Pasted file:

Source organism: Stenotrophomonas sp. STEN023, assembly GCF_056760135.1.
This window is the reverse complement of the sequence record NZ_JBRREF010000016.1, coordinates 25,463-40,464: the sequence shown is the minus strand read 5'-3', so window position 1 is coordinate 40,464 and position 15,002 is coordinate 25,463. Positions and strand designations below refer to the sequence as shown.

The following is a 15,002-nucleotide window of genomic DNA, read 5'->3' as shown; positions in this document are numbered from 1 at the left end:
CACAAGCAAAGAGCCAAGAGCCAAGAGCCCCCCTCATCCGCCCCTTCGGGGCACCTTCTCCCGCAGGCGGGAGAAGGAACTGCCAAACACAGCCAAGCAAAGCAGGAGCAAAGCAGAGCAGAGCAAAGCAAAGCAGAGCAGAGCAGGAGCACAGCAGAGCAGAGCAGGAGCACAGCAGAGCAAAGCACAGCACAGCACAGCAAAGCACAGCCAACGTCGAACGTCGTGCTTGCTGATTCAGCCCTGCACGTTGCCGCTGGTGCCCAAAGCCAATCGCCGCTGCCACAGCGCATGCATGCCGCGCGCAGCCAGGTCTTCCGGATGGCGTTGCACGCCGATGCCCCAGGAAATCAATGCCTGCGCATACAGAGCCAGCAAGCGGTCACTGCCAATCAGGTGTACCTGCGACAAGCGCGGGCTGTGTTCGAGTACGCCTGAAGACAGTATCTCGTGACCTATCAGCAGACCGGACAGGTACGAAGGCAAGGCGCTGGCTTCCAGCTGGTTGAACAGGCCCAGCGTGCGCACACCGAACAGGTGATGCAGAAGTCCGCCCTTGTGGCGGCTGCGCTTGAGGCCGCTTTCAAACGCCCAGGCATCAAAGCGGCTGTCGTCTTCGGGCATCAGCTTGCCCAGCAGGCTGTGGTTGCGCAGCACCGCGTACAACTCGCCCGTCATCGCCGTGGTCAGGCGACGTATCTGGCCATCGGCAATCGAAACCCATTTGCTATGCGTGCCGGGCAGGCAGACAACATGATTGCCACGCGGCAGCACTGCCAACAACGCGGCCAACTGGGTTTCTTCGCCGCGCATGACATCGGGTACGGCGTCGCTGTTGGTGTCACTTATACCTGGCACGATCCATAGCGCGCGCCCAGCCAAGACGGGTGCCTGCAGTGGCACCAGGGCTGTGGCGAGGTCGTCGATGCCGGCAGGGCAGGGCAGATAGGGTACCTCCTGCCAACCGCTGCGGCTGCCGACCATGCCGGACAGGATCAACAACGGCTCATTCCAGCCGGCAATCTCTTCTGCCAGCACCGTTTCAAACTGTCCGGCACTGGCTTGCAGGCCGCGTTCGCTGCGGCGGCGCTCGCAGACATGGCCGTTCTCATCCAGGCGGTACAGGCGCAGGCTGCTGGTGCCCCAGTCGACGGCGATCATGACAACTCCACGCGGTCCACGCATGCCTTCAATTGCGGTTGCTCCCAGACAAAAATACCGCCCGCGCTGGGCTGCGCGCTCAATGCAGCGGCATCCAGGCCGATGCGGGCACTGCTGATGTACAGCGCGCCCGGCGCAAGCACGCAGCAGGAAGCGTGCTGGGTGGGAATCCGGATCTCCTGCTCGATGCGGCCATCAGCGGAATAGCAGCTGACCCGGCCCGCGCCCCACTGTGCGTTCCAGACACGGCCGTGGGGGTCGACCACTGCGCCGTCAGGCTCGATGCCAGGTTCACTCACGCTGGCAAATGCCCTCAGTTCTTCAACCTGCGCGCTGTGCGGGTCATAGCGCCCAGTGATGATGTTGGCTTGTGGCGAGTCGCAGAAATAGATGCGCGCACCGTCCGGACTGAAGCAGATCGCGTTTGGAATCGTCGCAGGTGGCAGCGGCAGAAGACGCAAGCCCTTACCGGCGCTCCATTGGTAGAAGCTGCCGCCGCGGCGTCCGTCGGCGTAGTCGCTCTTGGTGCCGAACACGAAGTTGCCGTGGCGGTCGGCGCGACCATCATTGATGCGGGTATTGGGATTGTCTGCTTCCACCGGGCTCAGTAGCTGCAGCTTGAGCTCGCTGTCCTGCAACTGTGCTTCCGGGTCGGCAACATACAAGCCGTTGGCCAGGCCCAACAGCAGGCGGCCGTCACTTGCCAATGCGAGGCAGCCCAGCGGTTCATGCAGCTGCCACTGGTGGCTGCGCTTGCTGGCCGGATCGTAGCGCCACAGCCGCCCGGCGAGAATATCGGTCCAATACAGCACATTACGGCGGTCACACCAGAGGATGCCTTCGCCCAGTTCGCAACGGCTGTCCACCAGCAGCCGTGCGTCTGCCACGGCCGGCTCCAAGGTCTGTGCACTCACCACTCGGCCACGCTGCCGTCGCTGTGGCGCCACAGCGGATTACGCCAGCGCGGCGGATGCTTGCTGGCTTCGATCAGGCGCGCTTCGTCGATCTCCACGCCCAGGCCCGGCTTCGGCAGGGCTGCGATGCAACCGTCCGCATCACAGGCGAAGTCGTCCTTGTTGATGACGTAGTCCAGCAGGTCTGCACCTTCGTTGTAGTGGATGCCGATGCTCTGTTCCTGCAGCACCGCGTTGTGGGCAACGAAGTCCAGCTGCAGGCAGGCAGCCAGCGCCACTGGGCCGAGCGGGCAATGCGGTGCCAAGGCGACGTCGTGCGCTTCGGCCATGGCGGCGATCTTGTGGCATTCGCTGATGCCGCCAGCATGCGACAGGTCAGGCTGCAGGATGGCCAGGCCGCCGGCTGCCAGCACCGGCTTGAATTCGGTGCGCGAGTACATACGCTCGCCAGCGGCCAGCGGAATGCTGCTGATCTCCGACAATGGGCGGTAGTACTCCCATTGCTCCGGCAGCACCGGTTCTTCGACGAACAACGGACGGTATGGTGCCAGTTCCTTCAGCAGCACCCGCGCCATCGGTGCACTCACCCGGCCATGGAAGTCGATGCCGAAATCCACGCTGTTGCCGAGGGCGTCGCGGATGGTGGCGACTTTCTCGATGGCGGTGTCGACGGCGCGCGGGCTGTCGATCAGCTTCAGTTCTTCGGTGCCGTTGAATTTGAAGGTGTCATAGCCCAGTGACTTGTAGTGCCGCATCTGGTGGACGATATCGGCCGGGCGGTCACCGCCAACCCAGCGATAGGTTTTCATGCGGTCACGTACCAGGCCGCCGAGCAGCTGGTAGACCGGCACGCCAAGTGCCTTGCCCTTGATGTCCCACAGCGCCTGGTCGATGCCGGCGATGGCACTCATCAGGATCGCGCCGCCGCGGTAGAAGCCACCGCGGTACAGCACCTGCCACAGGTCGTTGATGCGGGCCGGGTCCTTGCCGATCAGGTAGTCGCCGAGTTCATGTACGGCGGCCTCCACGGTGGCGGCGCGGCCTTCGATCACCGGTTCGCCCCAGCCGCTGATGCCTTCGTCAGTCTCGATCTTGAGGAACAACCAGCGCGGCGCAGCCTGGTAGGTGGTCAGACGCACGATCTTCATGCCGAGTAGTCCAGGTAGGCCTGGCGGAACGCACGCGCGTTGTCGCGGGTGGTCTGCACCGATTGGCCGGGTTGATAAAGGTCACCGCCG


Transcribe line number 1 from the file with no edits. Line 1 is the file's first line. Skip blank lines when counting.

Source organism: Stenotrophomonas sp. STEN023, assembly GCF_056760135.1.